It will be interesting to see if brands recede from politics once Trump is out of office. Just as those “temporary fuel surcharges” sneakily become permanent, I suspect that the rise of consumer activism is here to stay. I wouldn’t be the least bit surprised if the increased intersections between politics and business outlive the current administration.
I do vote with my dollars. There are products and companies that I avoid because of their political or social leanings. Conversely, there are places I do patronize because they align with my values.a member of the Lucky Break community
Why would a brand take a political stand?
So if we all agree that brands sharing their political opinions is akin to hopscotching across hot lava, why in the hell are modern brands so eager to lace up their sneakers and tango with Lucifer? I think that are two catalysts at play:
1. Some brand owners are genuinely terrified about the country’s direction. Few politicians are as ambitious as the current administration, and that ambition has enflamed passions. Small businesses have the freedom and flexibility to be more vocal, and the current marketplace has empowered them to speak up. They’re scared, and they feel compelled to take action.
2. Other brand owners know a promising marketing opportunity when they see one. In Brick House Branding, my 9-week brand development mentorship, we focus on creating differentiation in the marketplace and seeing everything through the lens of our ideal customer. If you’ve strategically built an audience, then you can likely predict how they feel about particular social issues and political candidates. Tapping into their passion and leading them on issues of importance drives revenue. It’s a delicate dance, but it can be quite successful when it’s artfully navigated, as some brands have discovered.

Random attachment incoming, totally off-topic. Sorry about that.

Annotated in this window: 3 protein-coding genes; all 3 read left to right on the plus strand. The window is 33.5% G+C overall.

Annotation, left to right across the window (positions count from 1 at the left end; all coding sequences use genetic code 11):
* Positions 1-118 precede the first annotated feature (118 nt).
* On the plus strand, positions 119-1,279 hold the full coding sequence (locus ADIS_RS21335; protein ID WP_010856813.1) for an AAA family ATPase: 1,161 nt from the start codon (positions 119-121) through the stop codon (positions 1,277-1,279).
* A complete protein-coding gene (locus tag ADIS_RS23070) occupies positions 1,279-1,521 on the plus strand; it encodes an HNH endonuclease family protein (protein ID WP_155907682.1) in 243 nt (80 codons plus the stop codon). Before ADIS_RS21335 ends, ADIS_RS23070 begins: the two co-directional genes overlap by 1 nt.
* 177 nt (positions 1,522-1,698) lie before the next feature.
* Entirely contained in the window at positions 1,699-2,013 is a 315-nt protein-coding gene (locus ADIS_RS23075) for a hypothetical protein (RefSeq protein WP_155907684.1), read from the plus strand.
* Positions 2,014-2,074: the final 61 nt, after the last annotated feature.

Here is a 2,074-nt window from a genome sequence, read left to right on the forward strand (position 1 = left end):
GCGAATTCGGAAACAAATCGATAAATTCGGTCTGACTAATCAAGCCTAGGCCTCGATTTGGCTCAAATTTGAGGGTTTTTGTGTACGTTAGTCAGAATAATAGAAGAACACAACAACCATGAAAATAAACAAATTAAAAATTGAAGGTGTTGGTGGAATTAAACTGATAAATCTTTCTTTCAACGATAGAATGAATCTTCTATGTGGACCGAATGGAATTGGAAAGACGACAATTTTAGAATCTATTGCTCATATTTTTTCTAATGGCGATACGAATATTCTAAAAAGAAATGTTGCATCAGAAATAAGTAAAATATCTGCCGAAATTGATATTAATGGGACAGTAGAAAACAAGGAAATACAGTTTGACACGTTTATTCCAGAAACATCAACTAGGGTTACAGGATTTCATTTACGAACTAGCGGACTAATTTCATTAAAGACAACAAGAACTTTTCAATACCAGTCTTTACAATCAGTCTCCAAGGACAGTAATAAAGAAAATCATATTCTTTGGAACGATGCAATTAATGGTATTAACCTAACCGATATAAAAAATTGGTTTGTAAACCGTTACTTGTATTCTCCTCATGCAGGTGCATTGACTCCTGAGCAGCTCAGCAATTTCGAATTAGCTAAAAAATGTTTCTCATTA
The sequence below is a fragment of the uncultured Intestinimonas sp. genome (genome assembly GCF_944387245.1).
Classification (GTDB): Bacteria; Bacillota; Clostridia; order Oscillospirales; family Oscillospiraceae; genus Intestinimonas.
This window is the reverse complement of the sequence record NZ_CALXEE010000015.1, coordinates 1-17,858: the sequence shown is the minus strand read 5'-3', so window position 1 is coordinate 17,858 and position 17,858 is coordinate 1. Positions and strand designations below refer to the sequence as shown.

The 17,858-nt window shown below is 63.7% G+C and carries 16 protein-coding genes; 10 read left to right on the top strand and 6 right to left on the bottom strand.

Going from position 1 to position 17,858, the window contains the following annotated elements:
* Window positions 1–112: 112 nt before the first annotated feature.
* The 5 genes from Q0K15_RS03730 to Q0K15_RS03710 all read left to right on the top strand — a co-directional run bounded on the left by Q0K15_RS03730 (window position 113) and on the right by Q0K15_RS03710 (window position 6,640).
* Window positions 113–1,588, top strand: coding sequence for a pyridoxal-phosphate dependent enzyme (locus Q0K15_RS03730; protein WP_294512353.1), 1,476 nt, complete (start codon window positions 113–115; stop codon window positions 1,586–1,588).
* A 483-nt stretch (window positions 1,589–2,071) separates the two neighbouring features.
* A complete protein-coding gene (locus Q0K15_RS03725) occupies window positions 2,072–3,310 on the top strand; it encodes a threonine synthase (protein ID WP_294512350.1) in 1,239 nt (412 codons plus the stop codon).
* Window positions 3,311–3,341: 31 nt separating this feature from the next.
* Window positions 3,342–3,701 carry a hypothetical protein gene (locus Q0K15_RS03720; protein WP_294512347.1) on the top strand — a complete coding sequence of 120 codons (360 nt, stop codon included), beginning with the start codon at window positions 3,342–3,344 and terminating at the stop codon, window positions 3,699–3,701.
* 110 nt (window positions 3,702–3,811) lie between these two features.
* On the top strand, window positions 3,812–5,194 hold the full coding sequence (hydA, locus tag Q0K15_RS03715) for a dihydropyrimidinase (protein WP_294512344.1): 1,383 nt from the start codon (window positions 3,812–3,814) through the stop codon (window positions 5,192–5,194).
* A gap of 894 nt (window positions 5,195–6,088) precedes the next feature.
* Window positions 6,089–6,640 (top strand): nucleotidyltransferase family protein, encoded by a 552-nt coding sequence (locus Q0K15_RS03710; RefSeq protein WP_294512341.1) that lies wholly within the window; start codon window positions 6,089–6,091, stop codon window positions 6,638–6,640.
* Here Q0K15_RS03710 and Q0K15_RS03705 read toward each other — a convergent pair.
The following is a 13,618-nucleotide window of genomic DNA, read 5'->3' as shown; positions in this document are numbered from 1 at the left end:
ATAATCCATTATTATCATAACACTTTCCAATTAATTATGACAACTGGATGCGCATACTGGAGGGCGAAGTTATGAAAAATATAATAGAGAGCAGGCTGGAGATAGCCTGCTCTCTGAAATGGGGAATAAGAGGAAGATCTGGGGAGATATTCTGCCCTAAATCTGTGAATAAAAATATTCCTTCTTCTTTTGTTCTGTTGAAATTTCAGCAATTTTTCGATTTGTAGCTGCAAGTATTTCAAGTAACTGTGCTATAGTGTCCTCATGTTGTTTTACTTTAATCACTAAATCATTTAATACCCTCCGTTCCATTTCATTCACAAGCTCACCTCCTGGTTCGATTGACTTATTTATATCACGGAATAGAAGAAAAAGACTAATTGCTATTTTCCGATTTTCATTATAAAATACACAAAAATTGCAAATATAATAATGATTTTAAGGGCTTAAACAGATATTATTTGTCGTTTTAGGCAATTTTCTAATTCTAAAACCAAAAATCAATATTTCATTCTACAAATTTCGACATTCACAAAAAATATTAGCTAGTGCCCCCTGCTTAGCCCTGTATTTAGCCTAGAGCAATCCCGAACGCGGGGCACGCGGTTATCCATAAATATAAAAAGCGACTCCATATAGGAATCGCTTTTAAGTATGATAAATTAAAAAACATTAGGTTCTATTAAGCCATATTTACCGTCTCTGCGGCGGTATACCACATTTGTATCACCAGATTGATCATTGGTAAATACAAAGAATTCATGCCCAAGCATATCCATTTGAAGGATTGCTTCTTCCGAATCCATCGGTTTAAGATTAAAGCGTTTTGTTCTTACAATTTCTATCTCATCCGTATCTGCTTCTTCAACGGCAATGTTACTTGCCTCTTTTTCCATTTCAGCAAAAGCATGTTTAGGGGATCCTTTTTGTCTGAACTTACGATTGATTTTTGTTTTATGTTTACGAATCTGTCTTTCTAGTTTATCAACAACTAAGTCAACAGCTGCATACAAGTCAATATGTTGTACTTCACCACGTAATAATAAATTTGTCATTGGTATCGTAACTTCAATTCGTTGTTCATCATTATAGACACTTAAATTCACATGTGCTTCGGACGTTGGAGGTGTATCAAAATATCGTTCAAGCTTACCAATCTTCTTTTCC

Too much of what is really humanity and equality is seen as political leaning. I voice my politics (morals), and I spend money at businesses that reflect my interest in an equal pay/ LGBTQ safe/ pro-choice/ trans-loving world that wants to clean up our environment and halt climate change.a member of the Lucky Break Community
What’s your take?
Should brands take a political stance? Have you noticed a shift in how businesses are approaching politics in the modern landscape? Is that a positive or negative transition? Have your purchasing decisions been influenced by a brand’s stance on political or social issues? Please drop a comment below- I’d love to add your voice to this discussion! If we could avoid debating actual candidates and policies, then I’m confident that our conversation will be more fruitful. I’m hoping to host a meaningful discussion on consumer activism and evolving marketing practices, rather than on whether or not Trump deserves re-election. *wink*